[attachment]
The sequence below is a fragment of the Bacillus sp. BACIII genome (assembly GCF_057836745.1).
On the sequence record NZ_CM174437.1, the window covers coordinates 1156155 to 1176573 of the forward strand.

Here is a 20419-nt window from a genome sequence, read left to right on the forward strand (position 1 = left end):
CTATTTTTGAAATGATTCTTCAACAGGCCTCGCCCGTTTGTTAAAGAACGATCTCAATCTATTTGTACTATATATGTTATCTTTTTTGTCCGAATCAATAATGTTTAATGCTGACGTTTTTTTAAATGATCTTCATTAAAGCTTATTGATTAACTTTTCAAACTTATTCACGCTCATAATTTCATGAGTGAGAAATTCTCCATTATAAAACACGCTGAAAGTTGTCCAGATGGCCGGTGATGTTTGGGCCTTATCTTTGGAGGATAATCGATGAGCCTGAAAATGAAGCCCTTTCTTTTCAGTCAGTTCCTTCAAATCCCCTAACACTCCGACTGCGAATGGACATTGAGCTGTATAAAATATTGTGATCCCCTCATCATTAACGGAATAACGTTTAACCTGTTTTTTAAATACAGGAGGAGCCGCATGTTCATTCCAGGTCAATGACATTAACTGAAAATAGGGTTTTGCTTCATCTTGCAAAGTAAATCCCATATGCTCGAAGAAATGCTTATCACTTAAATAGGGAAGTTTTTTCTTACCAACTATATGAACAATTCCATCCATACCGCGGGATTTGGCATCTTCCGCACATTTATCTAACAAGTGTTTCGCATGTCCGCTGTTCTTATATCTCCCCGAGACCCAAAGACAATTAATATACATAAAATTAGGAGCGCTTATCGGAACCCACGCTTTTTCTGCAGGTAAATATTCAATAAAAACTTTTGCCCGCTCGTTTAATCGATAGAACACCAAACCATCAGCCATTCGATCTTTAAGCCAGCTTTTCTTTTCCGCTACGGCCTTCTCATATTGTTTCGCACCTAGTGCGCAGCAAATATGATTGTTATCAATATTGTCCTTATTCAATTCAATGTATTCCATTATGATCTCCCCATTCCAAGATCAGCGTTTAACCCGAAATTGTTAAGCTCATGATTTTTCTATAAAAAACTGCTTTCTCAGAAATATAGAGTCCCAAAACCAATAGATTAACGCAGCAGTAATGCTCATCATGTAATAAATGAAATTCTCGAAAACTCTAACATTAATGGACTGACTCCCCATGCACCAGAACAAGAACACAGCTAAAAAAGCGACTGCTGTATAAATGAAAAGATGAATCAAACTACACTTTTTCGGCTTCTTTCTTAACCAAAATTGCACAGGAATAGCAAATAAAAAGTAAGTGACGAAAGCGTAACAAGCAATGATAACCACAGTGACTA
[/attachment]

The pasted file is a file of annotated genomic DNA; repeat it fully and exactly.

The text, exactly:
The sequence below is a fragment of the Bacillus sp. BACIII genome (assembly GCF_057836745.1).
On the sequence record NZ_CM174437.1, the window covers coordinates 1156155 to 1176573 of the forward strand.

Here is a 20419-nt window from a genome sequence, read left to right on the forward strand (position 1 = left end):
CTATTTTTGAAATGATTCTTCAACAGGCCTCGCCCGTTTGTTAAAGAACGATCTCAATCTATTTGTACTATATATGTTATCTTTTTTGTCCGAATCAATAATGTTTAATGCTGACGTTTTTTTAAATGATCTTCATTAAAGCTTATTGATTAACTTTTCAAACTTATTCACGCTCATAATTTCATGAGTGAGAAATTCTCCATTATAAAACACGCTGAAAGTTGTCCAGATGGCCGGTGATGTTTGGGCCTTATCTTTGGAGGATAATCGATGAGCCTGAAAATGAAGCCCTTTCTTTTCAGTCAGTTCCTTCAAATCCCCTAACACTCCGACTGCGAATGGACATTGAGCTGTATAAAATATTGTGATCCCCTCATCATTAACGGAATAACGTTTAACCTGTTTTTTAAATACAGGAGGAGCCGCATGTTCATTCCAGGTCAATGACATTAACTGAAAATAGGGTTTTGCTTCATCTTGCAAAGTAAATCCCATATGCTCGAAGAAATGCTTATCACTTAAATAGGGAAGTTTTTTCTTACCAACTATATGAACAATTCCATCCATACCGCGGGATTTGGCATCTTCCGCACATTTATCTAACAAGTGTTTCGCATGTCCGCTGTTCTTATATCTCCCCGAGACCCAAAGACAATTAATATACATAAAATTAGGAGCGCTTATCGGAACCCACGCTTTTTCTGCAGGTAAATATTCAATAAAAACTTTTGCCCGCTCGTTTAATCGATAGAACACCAAACCATCAGCCATTCGATCTTTAAGCCAGCTTTTCTTTTCCGCTACGGCCTTCTCATATTGTTTCGCACCTAGTGCGCAGCAAATATGATTGTTATCAATATTGTCCTTATTCAATTCAATGTATTCCATTATGATCTCCCCATTCCAAGATCAGCGTTTAACCCGAAATTGTTAAGCTCATGATTTTTCTATAAAAAACTGCTTTCTCAGAAATATAGAGTCCCAAAACCAATAGATTAACGCAGCAGTAATGCTCATCATGTAATAAATGAAATTCTCGAAAACTCTAACATTAATGGACTGACTCCCCATGCACCAGAACAAGAACACAGCTAAAAAAGCGACTGCTGTATAAATGAAAAGATGAATCAAACTACACTTTTTCGGCTTCTTTCTTAACCAAAATTGCACAGGAATAGCAAATAAAAAGTAAGTGACGAAAGCGTAACAAGCAATGATAACCACAGTGACTA